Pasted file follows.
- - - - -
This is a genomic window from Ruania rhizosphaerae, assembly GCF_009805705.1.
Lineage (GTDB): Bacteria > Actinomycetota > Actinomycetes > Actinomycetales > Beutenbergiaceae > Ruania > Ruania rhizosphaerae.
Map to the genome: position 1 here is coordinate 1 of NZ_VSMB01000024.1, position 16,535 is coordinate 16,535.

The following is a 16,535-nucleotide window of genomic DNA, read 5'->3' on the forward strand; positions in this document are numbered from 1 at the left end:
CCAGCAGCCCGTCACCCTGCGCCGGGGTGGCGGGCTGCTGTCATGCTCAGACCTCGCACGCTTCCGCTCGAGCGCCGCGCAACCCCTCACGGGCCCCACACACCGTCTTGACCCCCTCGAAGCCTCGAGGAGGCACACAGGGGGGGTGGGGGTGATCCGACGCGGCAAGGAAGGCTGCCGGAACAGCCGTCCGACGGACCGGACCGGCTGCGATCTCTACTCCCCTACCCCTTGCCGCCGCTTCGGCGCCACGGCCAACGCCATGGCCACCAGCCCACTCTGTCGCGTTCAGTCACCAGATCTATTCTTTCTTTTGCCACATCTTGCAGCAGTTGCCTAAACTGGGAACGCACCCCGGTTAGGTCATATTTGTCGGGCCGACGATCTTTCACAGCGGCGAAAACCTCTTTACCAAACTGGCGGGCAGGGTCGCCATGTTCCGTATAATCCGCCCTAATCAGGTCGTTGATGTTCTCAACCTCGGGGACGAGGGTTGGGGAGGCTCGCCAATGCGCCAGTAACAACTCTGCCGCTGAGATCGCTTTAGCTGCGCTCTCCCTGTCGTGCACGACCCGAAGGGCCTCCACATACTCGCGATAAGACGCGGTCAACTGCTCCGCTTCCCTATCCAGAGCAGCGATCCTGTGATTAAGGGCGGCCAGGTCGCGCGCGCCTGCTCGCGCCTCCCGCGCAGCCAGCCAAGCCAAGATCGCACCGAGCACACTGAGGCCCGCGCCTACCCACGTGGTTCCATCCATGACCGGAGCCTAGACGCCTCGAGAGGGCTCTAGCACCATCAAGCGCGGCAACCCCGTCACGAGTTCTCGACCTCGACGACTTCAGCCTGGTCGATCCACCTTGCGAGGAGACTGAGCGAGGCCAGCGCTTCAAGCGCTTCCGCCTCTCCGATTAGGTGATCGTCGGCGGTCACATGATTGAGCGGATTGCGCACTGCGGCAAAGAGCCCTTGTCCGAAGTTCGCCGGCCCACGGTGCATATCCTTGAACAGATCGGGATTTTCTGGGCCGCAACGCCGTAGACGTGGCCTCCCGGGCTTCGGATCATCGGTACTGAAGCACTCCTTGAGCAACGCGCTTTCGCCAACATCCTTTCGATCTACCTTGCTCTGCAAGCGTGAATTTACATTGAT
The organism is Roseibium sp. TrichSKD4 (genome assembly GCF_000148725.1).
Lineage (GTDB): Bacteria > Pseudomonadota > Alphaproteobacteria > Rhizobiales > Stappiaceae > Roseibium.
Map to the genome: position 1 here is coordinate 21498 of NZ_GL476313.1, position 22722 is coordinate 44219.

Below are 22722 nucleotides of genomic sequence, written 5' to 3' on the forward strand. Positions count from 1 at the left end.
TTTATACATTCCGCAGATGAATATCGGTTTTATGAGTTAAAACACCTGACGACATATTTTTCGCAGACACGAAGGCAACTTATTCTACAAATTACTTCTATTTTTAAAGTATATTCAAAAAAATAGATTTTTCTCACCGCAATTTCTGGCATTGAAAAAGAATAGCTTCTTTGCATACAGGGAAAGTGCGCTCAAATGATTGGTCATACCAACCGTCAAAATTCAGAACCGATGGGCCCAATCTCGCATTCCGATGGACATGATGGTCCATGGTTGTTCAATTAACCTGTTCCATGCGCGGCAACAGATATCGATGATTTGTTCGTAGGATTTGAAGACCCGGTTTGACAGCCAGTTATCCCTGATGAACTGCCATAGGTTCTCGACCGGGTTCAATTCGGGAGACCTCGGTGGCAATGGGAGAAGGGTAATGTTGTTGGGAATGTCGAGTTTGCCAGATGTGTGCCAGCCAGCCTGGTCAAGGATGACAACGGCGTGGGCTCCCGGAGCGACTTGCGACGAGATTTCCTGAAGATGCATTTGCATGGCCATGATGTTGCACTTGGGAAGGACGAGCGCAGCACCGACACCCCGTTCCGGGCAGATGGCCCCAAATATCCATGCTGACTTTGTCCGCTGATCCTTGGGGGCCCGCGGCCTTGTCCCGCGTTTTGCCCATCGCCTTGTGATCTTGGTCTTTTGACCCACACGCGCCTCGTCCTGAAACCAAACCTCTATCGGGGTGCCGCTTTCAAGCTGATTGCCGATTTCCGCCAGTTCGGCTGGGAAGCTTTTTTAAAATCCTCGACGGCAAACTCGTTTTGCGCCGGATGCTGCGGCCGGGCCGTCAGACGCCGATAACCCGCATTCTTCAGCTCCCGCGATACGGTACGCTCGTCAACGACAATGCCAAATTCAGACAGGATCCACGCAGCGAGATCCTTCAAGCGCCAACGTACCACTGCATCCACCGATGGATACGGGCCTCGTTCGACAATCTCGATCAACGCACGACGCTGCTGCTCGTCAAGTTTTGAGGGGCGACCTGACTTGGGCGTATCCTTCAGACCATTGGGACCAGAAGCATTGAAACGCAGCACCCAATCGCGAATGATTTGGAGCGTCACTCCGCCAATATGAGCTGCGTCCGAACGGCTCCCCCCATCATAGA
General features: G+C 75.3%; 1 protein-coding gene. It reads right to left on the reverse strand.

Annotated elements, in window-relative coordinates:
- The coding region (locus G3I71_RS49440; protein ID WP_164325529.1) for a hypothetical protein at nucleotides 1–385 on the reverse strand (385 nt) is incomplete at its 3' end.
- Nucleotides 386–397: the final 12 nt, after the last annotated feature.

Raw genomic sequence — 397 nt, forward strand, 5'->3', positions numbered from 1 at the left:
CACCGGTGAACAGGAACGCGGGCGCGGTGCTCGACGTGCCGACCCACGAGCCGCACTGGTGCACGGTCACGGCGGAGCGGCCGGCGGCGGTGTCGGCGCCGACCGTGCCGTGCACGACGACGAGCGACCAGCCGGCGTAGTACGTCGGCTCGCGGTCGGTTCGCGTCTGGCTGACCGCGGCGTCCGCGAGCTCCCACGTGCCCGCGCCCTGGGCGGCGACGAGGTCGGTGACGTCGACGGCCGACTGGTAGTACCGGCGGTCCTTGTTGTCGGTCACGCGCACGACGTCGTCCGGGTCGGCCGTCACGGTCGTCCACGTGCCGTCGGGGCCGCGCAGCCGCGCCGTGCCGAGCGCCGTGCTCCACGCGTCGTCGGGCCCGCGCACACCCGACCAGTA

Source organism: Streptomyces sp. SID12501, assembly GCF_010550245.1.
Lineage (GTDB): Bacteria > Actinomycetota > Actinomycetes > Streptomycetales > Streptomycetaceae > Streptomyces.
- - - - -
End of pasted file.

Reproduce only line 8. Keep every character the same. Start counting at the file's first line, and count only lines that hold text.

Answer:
Map to the genome: position 1 here is coordinate 21498 of NZ_GL476313.1, position 22722 is coordinate 44219.